Roundworms such as stomach, gut and lung worms are cylindrical and vary in length from a few millimetres to several centimetres. They parasitise the small intestine, large intestine, stomach and lungs.
Generally they are host specific, i.e. sheep nematodes do not infect cattle, however there are a couple of exceptions, these are the Barbers Pole Worm and the gut worm Nematodirus battus which can affect either host species.
Lifecycle of roundworms
The adult female worms lay eggs, which pass out in sheep faeces onto the pasture. They can take as little as a few days to two weeks to hatch during the summer depending on whether conditions.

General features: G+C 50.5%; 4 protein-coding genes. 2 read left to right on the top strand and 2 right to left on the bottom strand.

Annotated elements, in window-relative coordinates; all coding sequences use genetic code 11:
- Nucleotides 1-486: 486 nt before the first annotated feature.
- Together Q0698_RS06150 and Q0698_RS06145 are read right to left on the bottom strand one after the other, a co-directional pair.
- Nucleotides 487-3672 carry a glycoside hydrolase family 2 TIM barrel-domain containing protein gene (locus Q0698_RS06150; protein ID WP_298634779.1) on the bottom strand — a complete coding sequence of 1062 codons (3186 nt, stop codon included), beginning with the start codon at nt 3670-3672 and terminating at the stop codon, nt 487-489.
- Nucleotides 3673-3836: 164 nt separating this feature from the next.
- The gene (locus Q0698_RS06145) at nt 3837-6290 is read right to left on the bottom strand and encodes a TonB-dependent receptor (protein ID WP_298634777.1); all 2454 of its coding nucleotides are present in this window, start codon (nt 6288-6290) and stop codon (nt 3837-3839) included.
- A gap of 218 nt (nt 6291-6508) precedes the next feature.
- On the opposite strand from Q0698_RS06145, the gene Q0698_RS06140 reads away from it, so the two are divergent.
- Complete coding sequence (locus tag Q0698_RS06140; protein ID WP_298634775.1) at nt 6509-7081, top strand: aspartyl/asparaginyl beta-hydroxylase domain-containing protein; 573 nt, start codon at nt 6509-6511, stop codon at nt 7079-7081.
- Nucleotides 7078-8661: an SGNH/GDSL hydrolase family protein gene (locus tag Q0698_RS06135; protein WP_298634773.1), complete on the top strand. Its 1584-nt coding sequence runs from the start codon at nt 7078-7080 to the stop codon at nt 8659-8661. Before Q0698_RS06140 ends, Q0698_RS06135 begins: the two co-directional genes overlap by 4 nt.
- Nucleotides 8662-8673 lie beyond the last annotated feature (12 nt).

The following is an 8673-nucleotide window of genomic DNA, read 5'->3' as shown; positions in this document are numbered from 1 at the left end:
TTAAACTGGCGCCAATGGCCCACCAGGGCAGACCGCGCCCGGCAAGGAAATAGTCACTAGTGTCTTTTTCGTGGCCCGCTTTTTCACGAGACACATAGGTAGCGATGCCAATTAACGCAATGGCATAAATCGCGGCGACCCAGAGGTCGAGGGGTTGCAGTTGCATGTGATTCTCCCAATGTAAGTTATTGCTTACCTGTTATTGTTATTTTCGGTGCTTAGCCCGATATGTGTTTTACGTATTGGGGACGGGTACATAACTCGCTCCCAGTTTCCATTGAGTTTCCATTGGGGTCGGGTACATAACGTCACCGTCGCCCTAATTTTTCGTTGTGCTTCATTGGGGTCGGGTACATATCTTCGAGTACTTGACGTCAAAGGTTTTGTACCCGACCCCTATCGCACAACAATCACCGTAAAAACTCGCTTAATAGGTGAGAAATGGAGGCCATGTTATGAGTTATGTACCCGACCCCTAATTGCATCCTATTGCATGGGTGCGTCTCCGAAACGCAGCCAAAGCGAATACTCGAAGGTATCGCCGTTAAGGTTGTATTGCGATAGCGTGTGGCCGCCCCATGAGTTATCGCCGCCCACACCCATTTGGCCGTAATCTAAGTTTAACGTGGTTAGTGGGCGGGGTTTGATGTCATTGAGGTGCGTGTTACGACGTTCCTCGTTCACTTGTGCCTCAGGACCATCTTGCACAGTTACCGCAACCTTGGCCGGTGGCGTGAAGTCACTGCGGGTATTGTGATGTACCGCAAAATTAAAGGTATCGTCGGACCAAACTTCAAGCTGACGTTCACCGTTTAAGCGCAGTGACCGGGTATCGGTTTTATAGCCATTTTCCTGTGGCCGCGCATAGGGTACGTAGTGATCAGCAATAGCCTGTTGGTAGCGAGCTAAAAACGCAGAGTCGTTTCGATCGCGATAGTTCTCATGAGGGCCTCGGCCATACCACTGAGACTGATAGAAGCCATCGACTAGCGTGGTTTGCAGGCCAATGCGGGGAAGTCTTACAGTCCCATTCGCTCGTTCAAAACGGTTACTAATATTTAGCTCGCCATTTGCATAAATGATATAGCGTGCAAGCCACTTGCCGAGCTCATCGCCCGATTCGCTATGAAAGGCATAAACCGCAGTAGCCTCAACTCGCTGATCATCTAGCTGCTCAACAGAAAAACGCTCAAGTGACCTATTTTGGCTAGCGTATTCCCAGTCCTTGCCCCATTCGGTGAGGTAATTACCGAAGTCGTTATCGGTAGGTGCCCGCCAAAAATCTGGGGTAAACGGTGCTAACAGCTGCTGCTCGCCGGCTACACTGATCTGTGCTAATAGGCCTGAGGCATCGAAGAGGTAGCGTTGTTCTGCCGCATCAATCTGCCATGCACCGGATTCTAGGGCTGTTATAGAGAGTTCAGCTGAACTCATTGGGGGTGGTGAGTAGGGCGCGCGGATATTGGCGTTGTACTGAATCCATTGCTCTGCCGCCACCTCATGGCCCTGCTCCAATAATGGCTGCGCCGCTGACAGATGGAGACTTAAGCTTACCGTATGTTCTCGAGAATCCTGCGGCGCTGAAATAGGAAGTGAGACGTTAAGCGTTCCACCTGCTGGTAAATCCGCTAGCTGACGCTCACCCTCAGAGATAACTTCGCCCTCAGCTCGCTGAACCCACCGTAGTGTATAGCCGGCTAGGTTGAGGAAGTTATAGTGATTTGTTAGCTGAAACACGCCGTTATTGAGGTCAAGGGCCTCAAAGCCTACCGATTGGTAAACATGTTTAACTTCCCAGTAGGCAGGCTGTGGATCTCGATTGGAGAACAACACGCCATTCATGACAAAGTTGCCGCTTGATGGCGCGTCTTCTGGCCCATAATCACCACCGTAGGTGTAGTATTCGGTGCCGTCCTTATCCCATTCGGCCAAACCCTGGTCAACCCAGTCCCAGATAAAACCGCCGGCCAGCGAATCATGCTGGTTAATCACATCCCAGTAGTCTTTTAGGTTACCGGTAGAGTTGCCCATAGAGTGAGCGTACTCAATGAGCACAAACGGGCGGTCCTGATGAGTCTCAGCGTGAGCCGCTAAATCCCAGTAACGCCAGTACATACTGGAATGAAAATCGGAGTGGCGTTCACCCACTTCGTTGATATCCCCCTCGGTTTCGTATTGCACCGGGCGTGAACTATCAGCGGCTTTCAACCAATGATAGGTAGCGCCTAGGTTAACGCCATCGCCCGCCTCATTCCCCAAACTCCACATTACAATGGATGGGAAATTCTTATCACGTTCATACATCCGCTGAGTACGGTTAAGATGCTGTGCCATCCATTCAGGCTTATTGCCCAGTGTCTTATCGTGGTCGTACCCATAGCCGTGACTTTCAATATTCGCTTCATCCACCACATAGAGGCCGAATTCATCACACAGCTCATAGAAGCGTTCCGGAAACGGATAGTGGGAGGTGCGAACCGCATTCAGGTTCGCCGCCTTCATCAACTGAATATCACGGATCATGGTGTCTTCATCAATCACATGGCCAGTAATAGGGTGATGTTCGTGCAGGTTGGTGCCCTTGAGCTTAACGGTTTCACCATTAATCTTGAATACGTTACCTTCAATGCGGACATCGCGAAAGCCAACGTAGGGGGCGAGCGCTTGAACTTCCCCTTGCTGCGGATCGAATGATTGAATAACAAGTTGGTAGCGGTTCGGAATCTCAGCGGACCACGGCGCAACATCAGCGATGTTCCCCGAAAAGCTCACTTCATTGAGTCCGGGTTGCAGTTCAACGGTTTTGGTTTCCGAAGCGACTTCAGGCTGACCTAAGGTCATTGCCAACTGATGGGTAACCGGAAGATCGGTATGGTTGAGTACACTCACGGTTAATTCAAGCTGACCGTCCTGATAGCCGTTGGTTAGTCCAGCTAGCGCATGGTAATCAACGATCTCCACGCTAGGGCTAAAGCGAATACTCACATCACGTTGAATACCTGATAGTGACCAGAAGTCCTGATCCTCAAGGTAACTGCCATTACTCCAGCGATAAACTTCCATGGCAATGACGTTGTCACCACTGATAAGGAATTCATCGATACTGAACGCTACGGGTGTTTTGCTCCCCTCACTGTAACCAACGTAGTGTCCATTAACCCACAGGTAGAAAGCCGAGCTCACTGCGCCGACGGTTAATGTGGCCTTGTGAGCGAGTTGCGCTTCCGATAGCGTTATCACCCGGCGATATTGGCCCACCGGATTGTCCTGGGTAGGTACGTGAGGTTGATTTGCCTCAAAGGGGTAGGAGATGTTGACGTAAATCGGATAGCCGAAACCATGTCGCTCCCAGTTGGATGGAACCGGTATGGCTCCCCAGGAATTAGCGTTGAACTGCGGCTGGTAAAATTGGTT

Eggs hatch to form L1 larvae which feed on bacteria and organic matter in the faecal pat, grow, and moult to become L2 larvae. These continue the same way to become infective L3 larvae which migrate out of the dung onto pasture. Development from egg to third stage larvae takes approximately three weeks.
The Infective larvae (L3) are the picked from the pasture and eaten, L3 larve continue development inside the rumen.
Moulting twice through L4 and L5 the larvae develops into an adult worm around three weeks after being ingested.